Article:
17. “Dracula” by Bram Stoker

Bram Stoker’s gothic horror classic novel, published in 1897, introduced the iconic vampire Count Dracula. “Dracula” remains a chilling masterpiece that explores themes of fear, desire, and the allure of the unknown.


18. “The Count of Monte Cristo” 

Alexandre Dumas’ swashbuckling adventure, published in 1844, is a thrilling tale of betrayal, revenge, and redemption. “The Count of Monte Cristo” is a timeless classic that continues to enthrall readers with its gripping plot and unforgettable characters.


19. “Little Women” by Louisa May Alcott

Louisa May Alcott’s timeless coming-of-age classic novel, published in 1868, follows the lives of the four March sisters as they navigate love, loss, and sisterhood during the American Civil War. “Little Women” remains a beloved classic cherished for its warmth, humor, and enduring lessons.


20. “The Odyssey” by Homer

Homer’s epic poem, composed in the 8th century BCE, is a foundational work of Western literature that recounts the adventures of the Greek hero Odysseus as he journeys home from the Trojan War. “The Odyssey” is a timeless tale of courage, perseverance, and the longing for home that continues to inspire readers worldwide.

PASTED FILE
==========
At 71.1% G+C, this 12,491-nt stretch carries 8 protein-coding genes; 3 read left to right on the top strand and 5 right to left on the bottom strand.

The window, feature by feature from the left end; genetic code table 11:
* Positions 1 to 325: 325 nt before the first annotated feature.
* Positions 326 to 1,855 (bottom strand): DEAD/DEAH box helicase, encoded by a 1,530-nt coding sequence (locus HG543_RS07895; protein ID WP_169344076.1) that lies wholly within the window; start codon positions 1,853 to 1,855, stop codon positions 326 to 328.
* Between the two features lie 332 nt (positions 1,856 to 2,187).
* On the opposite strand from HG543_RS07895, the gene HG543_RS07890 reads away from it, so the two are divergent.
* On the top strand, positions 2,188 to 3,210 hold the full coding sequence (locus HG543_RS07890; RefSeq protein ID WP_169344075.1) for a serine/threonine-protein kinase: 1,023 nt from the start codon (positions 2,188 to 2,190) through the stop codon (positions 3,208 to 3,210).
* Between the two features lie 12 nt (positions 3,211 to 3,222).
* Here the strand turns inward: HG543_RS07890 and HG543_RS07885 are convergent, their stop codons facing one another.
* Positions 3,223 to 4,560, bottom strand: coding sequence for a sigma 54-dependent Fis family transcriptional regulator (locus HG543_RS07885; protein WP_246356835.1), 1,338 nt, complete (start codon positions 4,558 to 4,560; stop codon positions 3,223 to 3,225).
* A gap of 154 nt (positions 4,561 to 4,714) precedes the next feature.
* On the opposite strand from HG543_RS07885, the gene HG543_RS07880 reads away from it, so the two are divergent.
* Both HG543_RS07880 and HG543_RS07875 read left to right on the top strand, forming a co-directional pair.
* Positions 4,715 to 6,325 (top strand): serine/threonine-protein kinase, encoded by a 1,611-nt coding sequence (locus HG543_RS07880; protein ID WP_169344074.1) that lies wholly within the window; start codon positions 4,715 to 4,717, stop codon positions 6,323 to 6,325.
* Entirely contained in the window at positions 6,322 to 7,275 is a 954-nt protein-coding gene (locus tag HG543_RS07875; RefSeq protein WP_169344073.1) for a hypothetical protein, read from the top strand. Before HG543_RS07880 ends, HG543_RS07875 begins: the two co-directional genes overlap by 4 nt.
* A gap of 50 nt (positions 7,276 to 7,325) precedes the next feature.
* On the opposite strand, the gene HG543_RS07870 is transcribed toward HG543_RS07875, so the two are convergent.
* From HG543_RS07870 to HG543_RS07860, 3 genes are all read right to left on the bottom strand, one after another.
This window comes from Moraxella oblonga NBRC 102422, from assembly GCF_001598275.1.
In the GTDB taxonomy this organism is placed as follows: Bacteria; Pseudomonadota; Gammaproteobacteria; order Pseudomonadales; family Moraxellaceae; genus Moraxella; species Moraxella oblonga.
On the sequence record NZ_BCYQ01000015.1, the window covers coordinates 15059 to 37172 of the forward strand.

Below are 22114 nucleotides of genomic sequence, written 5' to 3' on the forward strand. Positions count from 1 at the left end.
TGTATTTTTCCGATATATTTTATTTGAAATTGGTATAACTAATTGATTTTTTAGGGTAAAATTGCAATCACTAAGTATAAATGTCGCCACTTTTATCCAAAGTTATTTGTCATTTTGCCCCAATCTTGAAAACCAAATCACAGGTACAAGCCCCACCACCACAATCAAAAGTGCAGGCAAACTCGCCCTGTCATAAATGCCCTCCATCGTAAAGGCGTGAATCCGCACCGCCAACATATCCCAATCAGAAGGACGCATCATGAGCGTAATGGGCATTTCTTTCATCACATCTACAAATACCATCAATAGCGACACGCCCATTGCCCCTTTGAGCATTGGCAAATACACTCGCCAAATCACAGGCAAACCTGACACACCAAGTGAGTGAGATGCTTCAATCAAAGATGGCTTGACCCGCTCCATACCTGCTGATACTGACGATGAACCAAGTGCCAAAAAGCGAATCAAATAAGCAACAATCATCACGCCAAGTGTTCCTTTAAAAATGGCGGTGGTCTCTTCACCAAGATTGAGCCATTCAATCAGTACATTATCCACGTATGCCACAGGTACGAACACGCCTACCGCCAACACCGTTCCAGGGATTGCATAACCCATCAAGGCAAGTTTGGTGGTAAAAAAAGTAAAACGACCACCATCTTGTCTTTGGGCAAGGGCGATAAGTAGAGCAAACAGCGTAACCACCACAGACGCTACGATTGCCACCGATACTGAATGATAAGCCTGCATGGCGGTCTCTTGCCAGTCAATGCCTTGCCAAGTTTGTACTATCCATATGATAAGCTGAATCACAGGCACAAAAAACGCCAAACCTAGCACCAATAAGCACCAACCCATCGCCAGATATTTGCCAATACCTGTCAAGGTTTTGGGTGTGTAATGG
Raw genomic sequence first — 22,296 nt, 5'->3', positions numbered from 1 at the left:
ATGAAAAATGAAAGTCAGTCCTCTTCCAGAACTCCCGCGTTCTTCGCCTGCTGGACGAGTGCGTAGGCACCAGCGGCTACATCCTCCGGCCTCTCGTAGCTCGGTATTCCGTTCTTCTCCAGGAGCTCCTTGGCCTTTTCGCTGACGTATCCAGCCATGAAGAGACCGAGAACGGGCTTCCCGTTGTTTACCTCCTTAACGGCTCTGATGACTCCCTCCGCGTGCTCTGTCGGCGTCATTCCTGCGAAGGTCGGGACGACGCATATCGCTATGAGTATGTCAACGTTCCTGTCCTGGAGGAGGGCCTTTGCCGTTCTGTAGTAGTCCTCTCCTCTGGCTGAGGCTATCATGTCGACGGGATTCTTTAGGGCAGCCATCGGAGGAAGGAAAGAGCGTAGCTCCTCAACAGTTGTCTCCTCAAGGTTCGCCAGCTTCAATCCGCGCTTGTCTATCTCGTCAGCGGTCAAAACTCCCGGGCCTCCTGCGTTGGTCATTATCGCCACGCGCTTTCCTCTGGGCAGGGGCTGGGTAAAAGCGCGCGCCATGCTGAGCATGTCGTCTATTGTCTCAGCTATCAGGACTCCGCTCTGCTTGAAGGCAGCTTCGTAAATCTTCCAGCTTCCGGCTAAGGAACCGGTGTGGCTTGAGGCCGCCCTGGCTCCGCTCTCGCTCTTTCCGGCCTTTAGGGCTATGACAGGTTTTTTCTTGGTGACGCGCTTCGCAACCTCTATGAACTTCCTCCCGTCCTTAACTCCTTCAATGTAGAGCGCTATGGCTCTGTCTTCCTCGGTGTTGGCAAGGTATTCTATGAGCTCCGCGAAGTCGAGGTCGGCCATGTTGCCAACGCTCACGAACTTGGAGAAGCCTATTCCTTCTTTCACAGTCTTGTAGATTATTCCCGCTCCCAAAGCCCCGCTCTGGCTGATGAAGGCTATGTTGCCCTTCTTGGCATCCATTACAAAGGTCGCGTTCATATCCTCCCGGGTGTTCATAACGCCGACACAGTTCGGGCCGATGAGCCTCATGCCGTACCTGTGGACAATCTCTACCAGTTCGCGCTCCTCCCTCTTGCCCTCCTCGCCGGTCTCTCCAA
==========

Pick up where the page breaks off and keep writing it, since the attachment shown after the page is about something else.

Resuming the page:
Classic novels hold a special place in the literary canon for their enduring relevance, timeless themes, and profound insights into the human condition. Whether you’re exploring the complexities of love and society in Jane Austen’s “Pride and Prejudice” or embarking on an epic adventure with Homer’s “The Odyssey,” these 20 classic novels offer something for every reader.